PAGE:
Tag Archive for: Honor

ACTION ALERT: West Point Official Mission Statement Eliminating ‘Duty, Honor, Country’


”Duty, Honor, Country,” a striking expression of West Point’s time honored ideals, is the motto of the U. S. Military Academy and is embedded in its coat of arms.

Though not as old as the institution they represent, the USMA coat of arms, also referred to as the seal, and motto have a long and interesting history.

According to archival records, the coat of arms and motto were adopted in 1898. Col. Charles W. Larned, professor of drawing headed a committee to design a coat of arms for the Academy and stated several criteria for the design. The committee decided that the design should represent the national character of the Academy, it’s military function, its educational function and its spirit and objectives.

Symbolism in the Coat of Arms

The committee began with the creation of an emblem that consisted of a sword, a universal symbol of war, and the helmet of Pallas Athena, a fully armed mythological goddess, is associated with the arts of war, and her helmet signifies wisdom and learning. The emblem is attached to a shield, bearing the arms of the United States, and on the shield’s crest is a bald eagle, the national symbol. The eagles claws hold 13 arrows representing the 13 original states and oak and olive branches, traditional symbols of peace.

Duty, Honor, Country

The eagle is grasping a scroll bearing the words “West Point, MDCCCII (1802), USMA,” and the motto, “Duty, Honor, Country.” The motto as such was never previously stated, but in writings of early superintendents, professors and graduates, one is struck by the recurrence of the words “duty,” “honor” and “country.” Colonel Larned’s committee believed Duty, Honor, Country represented simply, but eloquently, the ideals of West Point.

The committee did not express an opinion as the relative importance of the three words; however, there is perhaps significance in the fact that “honor” is in the center of the motto. As Maj Gen Bryant Moore noted in a 1951 article in Assembly Magazine, “honor” forms the keystone of the arch of the three ideals on which West Point is founded.

The coat of arms was used without change until 1923, when Captain George Chandler, of the War Department, pointed out to the Superintendent Brig. Gen. Fred Sladen that the eagle and the faced the heraldic sinister side. The helmet, eagle’s head and sword were soon turned to their current position.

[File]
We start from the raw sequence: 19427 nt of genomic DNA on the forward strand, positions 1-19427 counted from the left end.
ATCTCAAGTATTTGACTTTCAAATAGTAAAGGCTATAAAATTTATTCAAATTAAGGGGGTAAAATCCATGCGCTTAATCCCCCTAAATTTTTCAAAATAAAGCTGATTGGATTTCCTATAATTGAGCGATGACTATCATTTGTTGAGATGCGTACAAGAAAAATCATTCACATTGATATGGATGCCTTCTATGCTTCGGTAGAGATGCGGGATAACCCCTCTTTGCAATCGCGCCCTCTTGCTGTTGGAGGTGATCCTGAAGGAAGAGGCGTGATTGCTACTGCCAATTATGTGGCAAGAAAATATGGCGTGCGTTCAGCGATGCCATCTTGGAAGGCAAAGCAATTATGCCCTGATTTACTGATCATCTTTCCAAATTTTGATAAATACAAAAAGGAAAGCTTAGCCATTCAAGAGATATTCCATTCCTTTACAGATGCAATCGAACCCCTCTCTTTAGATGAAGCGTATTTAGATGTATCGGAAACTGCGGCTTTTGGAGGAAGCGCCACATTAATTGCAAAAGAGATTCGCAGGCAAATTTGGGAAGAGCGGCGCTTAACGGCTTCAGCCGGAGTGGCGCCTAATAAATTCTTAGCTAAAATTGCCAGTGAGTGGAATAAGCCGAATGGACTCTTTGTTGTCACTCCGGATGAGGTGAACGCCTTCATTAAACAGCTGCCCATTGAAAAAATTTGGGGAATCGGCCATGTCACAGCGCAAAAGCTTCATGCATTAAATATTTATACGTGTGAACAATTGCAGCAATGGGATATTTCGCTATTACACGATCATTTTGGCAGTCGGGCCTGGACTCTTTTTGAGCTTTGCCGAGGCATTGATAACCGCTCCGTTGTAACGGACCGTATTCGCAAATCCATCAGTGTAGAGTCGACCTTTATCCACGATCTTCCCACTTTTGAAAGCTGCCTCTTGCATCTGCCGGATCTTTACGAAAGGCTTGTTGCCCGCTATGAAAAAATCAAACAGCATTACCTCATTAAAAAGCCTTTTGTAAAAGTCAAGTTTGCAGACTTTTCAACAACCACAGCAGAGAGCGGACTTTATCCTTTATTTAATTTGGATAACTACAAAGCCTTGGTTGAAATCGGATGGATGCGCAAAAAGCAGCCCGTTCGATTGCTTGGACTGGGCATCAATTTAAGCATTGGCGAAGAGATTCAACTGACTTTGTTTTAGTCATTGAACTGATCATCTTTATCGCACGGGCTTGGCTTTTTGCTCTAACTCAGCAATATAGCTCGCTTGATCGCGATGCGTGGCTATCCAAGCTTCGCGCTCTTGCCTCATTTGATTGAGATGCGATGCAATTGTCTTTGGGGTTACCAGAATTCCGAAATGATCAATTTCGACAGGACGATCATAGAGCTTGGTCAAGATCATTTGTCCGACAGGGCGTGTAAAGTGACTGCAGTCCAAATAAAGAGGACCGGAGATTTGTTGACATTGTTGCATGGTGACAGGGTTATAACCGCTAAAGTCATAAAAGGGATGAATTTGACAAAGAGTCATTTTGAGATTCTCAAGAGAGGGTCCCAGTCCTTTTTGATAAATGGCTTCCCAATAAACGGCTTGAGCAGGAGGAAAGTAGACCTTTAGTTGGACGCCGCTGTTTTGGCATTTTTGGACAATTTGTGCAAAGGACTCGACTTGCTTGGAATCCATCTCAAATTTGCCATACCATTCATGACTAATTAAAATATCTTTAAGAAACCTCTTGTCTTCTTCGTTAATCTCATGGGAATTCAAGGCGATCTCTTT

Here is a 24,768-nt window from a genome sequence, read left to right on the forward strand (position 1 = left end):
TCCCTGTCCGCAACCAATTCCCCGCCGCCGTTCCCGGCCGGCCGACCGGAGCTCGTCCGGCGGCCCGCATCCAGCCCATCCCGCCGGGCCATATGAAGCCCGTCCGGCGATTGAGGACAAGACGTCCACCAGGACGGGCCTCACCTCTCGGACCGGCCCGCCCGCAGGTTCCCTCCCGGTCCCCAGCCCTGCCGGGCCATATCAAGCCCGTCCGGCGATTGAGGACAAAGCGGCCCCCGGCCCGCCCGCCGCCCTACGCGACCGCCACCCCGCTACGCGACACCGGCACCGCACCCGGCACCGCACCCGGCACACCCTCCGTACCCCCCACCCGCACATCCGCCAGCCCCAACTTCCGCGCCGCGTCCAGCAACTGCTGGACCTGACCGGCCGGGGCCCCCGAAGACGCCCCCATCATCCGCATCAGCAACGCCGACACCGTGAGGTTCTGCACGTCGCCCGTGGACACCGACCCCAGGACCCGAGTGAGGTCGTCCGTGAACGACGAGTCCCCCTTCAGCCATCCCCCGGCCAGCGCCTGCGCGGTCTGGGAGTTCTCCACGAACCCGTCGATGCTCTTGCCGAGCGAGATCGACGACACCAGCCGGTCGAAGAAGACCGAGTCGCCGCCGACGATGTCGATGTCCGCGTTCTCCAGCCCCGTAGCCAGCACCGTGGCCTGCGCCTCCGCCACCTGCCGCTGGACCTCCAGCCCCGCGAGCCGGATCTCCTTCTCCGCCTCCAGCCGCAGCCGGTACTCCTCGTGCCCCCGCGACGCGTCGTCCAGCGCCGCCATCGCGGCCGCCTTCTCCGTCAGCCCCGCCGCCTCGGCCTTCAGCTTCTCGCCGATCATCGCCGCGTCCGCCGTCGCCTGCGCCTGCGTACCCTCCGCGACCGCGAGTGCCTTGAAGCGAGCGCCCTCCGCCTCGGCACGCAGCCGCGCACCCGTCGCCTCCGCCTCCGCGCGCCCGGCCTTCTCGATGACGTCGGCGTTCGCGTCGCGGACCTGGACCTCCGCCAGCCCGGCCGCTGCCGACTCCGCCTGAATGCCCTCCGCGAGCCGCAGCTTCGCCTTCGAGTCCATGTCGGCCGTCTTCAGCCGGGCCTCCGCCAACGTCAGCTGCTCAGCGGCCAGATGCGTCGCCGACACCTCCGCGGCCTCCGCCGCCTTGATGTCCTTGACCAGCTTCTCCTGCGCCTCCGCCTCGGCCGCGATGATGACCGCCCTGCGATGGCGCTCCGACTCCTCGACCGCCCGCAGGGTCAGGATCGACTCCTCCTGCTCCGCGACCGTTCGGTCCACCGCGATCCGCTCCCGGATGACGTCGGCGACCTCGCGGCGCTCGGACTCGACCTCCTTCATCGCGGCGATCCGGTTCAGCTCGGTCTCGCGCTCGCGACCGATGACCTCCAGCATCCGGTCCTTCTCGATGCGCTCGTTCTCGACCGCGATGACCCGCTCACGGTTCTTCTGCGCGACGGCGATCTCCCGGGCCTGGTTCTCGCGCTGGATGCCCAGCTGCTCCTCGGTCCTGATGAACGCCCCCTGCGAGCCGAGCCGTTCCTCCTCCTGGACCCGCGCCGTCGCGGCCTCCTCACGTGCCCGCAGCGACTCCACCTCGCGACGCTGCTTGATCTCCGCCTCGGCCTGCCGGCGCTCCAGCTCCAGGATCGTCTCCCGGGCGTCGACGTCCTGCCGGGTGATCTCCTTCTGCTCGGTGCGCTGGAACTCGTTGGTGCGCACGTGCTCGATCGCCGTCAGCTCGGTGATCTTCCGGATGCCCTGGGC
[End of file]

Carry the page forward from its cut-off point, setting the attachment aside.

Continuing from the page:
Since 1923, the coat of arms has been in regular use at West Point and is carved on many of the older buildings. In 1980, the coat of arms was registered with the Library of Congress as an “identifiable logo” for the Academy.

Another tradition the woke Lieutenant General Steve Gilland, the Superintendent of the United States Military Academy at West Point and his Marxist bosses are trying to eliminate the motto Duty, Honor, Country.

This is an “Action Alert”

Col. (Ret.) Bill Prince, President of the MacArthur Society of West Point Graduates, attended the 07 March West Point Board of Visitors meeting, at the Library of Congress in Washington DC.

Early in the meeting, current Superintendent LTG Steven W. Gilland announced a major change to the Academy’s Official Mission Statement. Expunged is the commitment to the approximately 125-year-old motto of Duty, Honor, Country.

LTG Gilland advised that in its place members of the Corps of Cadets would be “…committed to the Army Values…’’’ The seven Army values are not listed in the Mission Statement, but LTG Gilland remarked that Duty, Honor, Country were pretty much subsumed under the seven Army values. (Col. Prince’s comment: Duty and honor are two of the seven; Country does not make the cut.)

Meeting organizers supplied printed 12 page agenda packets to Board members and their staffs, but not the visitors, me being one, so we took the opportunity to grab agenda packets from vacant chairs. LTG Gilland advised, and the agenda packet specifically stated (page 4), that the new verbiage has been validated as an “Army Senior Leader Approved Mission.” Applicable briefing slide.

There is no identification of which Senior Army Leader found fault with Duty, Honor, Country. Not even the GOP members of the committee raised any objections.

Quickly, the briefing slides moved to the impacts of potential short-term and long-term lapses in funding.

Click here to view all briefing slides.


If you are concerned, as we in the MacArthur Society certainly are, that there is an element at the Academy, and likely in the chain of command above, which wants to eradicate foundational principles which have stood the test of time, then I’m asking you to join me in sending an email to VP for Alumni Services Terence Sinkfield ’99 at terence.sinkfield@wpaog.org (845-446-1513).

Three questions occur to me:

Who is the “Army Senior Leader” who expunged Duty, Honor, Country from the Mission Statement?

Did this officer receive direction from above in his chain of command to take this action?

Did the AOG (in its mission to represent the members of the Long Grey Line) provide preliminary input to this decision and if so what input.

The MacArthur Society’s Mission is to preserve, defend, and advocate for West Point’s history, purpose, and principles of Duty, Honor, and Country. Clearly our Society must take action on this issue. Donations are of overriding importance in helping us stay in the fight. Join us!

Thank you for your support of the mission.

Col. (Ret.) Bill Prince ’70
MacArthur Society of West Point Graduates